Finding the Middle Grade in “Goblin Market,” a guest post by Diane Zahler

I don’t remember exactly when I first read Christina Rossetti’s poem “Goblin Market.” It might have been in college; it might have been when my husband, a literature professor, taught it in a class and shared it with me. But as someone who has long been fascinated by fairy tales, I was immediately enthralled by the story of two sisters, one who is enchanted – cursed – when she eats fruit offered to her by a goblin, and the other who must find a way to save her older sibling.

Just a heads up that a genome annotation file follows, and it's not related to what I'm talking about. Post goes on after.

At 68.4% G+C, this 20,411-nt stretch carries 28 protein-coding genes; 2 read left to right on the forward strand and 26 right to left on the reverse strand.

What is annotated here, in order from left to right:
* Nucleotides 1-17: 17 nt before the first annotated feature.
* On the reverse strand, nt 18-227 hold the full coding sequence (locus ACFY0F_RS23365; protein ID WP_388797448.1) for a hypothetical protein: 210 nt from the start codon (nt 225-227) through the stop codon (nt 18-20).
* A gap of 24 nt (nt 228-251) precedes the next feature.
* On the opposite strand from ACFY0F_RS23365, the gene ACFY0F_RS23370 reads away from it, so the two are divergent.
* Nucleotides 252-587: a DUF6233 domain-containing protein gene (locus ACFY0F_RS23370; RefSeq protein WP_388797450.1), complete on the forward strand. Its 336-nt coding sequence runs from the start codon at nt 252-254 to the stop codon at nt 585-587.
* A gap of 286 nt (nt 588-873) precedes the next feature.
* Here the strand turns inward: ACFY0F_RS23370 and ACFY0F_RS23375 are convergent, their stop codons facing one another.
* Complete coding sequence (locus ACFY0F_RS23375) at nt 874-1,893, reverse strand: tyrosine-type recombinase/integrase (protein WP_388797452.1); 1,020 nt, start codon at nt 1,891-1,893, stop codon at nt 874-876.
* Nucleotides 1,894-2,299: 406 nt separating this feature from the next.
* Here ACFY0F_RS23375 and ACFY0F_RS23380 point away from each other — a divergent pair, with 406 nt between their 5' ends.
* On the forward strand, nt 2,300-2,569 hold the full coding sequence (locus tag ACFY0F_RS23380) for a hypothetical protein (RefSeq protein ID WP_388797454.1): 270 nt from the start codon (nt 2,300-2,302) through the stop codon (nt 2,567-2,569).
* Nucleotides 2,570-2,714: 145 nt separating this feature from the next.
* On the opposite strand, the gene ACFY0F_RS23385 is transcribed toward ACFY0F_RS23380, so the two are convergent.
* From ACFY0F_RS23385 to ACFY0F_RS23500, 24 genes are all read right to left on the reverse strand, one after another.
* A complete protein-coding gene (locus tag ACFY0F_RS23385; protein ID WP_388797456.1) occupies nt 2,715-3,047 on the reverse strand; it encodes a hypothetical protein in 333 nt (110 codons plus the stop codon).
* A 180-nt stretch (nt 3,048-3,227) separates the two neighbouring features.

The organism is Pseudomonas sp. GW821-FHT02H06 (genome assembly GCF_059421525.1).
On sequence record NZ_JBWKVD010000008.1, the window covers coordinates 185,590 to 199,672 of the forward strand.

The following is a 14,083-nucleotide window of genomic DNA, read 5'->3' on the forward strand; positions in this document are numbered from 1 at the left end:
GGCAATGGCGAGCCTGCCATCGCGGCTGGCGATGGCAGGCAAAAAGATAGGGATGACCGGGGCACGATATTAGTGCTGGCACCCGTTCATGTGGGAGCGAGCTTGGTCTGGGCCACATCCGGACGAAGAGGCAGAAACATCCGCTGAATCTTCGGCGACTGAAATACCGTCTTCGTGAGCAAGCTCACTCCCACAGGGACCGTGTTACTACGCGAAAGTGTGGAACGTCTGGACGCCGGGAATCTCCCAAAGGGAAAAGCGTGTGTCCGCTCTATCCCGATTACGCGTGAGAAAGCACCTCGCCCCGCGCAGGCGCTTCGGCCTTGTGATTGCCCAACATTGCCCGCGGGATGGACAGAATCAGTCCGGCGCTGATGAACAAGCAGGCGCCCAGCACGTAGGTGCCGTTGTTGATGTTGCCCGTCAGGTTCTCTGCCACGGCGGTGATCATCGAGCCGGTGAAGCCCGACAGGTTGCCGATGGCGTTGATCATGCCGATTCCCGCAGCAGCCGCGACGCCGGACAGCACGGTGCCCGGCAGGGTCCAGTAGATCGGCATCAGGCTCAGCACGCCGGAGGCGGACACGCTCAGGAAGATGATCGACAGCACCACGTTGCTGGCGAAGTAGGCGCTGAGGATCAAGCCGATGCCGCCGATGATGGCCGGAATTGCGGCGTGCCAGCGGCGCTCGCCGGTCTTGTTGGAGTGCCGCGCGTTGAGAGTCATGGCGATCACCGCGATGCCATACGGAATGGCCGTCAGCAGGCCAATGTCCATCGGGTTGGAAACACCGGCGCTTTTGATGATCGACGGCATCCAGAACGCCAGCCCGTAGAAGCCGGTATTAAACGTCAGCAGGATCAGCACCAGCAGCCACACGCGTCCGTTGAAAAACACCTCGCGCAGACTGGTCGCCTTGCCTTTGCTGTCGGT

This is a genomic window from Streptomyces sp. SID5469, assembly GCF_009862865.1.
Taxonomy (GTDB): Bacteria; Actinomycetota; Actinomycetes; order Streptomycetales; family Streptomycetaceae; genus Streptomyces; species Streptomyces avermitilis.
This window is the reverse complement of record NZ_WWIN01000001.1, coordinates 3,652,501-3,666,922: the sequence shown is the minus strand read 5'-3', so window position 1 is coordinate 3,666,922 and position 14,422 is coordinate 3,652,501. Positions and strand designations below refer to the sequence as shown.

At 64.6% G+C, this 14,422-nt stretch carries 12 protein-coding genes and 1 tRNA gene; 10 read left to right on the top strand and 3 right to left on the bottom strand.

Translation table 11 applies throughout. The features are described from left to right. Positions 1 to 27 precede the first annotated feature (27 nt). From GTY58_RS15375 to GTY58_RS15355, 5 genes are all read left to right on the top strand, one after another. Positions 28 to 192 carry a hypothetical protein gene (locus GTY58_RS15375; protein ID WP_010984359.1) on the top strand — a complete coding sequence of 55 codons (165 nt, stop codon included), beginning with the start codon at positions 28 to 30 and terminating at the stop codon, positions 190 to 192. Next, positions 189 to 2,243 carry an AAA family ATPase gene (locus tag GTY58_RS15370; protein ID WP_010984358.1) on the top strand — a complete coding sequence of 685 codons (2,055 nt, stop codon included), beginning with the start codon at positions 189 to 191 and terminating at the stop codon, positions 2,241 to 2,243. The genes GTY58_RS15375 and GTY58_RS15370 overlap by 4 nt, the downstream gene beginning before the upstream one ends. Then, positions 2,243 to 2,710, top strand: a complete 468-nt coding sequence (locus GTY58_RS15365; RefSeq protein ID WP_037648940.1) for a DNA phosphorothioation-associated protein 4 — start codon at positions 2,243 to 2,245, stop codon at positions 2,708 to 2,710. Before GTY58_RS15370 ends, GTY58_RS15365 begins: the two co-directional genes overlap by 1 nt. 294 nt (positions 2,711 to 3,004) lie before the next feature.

At some point in the years that followed, I realized that I wanted to rework “Goblin Market” as a children’s novel. It had everything a scary, creepy, and ultimately redemptive story needed: evil versus good; nasty goblins; a heroine who must fight her own terror and find a way to break a curse. But when I delved deeper into the poem, I realized how rich it was in other ways – and how difficult it might be to reimagine it as a tale for young readers.